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This article distills our years of tree planting experience to illustrate the differences between bare root and “balled and burlapped” (aka “B&B") tree planting techniques.
Bare Root Planting
Planting a tree in the "bare root" style is very literal. If you look at the below photo, you'll see the tree is all plant: no soil included in the root mass, only roots and the trunk.
Balled and Burlapped Planting (aka "B&B")
The alternative to bare root planting is the a "B&B tree," which stands for balled and burlapped. The roots are enclosed in a ball of soil with a burlap bag and wire basket around the ball. This is the more conventional approach to planting trees, but requires more digging (typically using heavy equipment) to move the trees due to the shear weight of the soil. Below is a photo of a red bud tree with the burlap and basket removed for planting.
Now that you can picture the difference between the two options, let's discuss the pros and cons of each.
Pros of Bare Root Planting
Can be planted by hand (very light)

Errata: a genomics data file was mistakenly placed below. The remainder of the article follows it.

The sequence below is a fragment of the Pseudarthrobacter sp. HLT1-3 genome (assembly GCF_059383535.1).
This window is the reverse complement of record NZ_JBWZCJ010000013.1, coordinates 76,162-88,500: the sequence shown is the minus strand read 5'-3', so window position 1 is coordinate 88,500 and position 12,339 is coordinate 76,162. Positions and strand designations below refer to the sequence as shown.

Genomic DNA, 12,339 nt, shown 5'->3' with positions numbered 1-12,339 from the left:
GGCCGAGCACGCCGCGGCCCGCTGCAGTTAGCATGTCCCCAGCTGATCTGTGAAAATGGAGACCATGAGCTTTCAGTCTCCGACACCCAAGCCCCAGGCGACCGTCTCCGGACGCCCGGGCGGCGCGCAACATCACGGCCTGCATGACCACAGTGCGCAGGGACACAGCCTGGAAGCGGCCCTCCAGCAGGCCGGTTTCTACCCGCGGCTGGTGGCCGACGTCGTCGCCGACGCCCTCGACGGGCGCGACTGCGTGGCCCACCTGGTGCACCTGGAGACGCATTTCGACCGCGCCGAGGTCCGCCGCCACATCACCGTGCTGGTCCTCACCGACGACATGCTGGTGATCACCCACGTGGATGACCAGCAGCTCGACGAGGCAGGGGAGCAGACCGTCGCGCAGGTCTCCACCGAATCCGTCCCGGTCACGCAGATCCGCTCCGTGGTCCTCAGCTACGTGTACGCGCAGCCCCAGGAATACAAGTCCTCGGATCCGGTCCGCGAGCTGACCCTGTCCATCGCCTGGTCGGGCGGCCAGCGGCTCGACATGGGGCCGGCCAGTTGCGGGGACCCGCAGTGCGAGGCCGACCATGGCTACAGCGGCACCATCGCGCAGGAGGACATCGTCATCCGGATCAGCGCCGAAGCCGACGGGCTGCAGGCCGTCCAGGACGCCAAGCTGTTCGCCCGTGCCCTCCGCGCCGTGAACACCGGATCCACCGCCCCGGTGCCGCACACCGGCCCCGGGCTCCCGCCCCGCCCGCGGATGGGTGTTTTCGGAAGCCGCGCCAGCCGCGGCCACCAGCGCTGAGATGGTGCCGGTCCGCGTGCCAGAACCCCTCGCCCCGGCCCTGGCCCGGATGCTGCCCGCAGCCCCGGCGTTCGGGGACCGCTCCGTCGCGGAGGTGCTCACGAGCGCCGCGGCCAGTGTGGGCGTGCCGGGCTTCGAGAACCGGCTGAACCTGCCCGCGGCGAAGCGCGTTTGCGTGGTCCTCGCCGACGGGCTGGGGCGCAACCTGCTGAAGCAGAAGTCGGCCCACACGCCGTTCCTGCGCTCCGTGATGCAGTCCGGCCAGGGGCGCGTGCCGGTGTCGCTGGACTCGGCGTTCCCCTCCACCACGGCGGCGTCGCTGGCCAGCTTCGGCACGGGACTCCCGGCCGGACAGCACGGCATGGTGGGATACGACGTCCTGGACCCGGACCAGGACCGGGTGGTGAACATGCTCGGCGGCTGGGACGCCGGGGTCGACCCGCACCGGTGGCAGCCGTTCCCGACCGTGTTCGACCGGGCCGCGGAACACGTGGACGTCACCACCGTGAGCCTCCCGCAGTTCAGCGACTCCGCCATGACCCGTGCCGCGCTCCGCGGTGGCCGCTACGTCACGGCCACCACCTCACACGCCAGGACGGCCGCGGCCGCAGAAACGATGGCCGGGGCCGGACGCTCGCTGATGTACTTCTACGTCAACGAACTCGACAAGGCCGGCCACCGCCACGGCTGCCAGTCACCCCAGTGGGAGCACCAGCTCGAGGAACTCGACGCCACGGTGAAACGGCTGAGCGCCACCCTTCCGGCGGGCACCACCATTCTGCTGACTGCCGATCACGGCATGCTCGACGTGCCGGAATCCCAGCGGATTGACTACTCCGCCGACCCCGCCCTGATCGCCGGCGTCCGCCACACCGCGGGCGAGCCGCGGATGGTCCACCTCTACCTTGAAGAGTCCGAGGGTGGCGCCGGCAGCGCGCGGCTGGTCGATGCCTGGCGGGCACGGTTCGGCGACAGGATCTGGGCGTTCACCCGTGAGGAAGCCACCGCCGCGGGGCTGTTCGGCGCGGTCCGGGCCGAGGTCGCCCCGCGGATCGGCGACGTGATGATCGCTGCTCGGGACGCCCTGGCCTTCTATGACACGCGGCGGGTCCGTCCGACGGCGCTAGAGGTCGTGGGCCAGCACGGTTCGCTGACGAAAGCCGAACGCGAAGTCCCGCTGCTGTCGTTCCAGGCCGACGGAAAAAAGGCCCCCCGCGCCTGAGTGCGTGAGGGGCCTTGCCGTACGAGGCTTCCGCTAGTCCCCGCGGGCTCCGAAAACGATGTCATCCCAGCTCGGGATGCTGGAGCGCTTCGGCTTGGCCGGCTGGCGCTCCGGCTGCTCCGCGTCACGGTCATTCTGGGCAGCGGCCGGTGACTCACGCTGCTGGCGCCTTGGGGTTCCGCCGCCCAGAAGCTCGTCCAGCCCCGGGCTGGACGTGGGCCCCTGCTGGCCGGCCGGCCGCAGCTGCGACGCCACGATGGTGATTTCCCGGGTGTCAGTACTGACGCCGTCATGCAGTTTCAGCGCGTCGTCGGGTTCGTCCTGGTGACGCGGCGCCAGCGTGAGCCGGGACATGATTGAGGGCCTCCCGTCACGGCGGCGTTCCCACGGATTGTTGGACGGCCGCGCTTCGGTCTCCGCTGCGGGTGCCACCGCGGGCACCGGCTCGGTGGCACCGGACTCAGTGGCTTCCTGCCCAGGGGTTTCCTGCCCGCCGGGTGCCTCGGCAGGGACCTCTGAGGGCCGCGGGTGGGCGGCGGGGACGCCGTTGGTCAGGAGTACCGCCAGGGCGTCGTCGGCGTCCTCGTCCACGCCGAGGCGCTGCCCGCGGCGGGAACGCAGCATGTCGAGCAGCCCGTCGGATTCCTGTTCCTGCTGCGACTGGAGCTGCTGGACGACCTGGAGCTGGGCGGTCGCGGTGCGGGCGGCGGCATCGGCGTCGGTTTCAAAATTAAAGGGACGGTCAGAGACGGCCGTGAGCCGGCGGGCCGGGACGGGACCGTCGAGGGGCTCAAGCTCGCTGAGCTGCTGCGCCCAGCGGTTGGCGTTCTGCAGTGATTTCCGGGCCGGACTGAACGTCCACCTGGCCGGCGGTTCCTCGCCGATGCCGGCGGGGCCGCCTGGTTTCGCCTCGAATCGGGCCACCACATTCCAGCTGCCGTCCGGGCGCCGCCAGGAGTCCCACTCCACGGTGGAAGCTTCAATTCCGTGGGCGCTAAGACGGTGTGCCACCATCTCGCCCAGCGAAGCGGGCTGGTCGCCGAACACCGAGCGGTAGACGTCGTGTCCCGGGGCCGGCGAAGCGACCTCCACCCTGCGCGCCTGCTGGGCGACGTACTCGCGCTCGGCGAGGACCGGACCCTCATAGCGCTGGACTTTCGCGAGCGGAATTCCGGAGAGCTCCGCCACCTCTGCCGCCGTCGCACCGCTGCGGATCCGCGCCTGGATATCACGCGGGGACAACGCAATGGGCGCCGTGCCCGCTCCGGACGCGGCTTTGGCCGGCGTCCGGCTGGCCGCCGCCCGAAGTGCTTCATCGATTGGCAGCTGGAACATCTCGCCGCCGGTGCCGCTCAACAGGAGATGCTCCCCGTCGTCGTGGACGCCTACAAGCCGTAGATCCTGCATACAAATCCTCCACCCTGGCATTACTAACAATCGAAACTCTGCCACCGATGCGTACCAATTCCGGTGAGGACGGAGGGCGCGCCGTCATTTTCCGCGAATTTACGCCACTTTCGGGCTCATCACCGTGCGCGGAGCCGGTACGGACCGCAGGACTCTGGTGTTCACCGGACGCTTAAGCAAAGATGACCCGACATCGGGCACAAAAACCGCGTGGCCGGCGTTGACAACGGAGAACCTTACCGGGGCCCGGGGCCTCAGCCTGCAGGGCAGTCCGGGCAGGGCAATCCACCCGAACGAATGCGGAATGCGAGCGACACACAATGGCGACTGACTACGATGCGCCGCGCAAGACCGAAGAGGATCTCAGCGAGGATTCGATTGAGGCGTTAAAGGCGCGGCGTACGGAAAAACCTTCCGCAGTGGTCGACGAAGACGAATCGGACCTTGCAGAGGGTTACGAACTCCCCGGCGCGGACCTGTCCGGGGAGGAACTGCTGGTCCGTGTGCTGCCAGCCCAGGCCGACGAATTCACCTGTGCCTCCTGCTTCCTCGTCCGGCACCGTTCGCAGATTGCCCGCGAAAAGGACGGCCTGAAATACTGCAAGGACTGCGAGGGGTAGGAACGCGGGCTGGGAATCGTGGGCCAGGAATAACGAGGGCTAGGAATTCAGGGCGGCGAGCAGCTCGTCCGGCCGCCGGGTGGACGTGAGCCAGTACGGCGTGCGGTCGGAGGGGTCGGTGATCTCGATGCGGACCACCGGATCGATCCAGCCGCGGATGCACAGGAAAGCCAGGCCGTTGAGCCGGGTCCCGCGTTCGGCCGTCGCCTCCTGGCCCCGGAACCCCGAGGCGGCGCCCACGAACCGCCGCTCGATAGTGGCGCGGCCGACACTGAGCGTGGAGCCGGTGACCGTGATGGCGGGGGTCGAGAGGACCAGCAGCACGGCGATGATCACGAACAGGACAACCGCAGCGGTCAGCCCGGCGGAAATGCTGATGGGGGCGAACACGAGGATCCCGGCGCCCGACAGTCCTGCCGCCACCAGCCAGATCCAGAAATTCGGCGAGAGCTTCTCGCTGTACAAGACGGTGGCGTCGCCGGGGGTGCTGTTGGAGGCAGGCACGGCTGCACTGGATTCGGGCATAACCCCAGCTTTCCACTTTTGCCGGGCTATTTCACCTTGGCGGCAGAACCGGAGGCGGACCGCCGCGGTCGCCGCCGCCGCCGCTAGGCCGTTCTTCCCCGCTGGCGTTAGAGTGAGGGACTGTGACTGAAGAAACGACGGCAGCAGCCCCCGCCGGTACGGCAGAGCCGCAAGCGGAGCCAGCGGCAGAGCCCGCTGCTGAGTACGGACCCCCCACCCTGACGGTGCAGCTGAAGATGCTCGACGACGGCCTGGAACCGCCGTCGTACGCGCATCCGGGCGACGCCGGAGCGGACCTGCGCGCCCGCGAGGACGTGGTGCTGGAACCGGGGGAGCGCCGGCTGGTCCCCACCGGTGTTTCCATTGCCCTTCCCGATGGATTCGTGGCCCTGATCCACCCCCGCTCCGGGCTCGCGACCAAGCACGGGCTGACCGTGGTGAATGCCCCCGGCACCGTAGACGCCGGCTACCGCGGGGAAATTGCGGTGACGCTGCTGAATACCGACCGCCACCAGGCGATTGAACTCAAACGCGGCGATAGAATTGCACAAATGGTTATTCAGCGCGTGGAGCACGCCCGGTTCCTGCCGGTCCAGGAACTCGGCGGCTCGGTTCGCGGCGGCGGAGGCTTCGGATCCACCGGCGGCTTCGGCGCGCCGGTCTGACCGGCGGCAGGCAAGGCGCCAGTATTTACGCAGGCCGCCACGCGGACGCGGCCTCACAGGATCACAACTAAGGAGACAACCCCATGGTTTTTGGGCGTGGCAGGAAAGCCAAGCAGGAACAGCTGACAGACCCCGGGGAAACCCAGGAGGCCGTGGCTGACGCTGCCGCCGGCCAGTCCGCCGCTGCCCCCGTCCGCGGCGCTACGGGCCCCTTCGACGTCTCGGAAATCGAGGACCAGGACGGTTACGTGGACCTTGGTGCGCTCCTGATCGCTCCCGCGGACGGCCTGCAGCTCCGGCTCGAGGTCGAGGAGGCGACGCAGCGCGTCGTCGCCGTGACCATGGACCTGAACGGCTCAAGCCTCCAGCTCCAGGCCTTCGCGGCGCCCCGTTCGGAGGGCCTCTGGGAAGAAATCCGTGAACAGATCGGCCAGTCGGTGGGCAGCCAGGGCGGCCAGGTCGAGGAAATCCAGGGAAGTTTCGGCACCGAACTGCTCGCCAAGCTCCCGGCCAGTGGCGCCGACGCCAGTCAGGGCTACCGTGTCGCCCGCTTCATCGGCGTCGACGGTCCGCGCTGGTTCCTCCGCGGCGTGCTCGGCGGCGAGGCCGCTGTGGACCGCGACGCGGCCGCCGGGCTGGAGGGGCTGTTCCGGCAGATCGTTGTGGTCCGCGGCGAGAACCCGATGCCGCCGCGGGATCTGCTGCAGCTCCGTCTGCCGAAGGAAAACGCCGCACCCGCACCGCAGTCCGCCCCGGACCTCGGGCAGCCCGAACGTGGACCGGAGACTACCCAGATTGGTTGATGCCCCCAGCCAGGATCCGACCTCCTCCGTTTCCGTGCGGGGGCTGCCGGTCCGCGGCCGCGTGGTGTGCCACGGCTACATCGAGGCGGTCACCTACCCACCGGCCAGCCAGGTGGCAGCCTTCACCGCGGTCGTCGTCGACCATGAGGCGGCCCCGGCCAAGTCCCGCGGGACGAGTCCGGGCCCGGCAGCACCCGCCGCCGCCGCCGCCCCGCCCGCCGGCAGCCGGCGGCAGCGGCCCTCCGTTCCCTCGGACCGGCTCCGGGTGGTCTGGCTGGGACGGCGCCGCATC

Correct planting depth every time
Planted with a larger root mass intact
Quicker establishment of tree in relation to B&B
Cons of Bare Root Planting
Limit on available species of trees
Limit on size to 2” diameter trees
Pros of B&B Planting
No limit on trunk size of tree transplanted
No limit on available species of trees
Cons of B&B Planting
Heavy, often requiring equipment
Can be planted too deep
More expensive v. bare root
Majority of roots are removed
Root Growth an Important Consideration
The photos below highlight some of the important advantages and disadvantages of each planting method, focused particularly on differences in root growth between the two methods.
This photo above is the root system from a 3” caliper (trunk) swamp white oak that died the first year after transplant. Notice the tape around the trunk? That was the planting depth, you can see the root flare (where roots meet the trunk) was around 4 - 5” buried. Also notice how small the root system is (approximately 16” across) for a tree that large.
Compare the previous root system with the root system of the bare root tree below. This is a 2” sugar maple that was planted later that day. This root system is exceptionally wide and is not the norm, but it does show you just how many roots that swamp white oak that died above lost in the transplant process.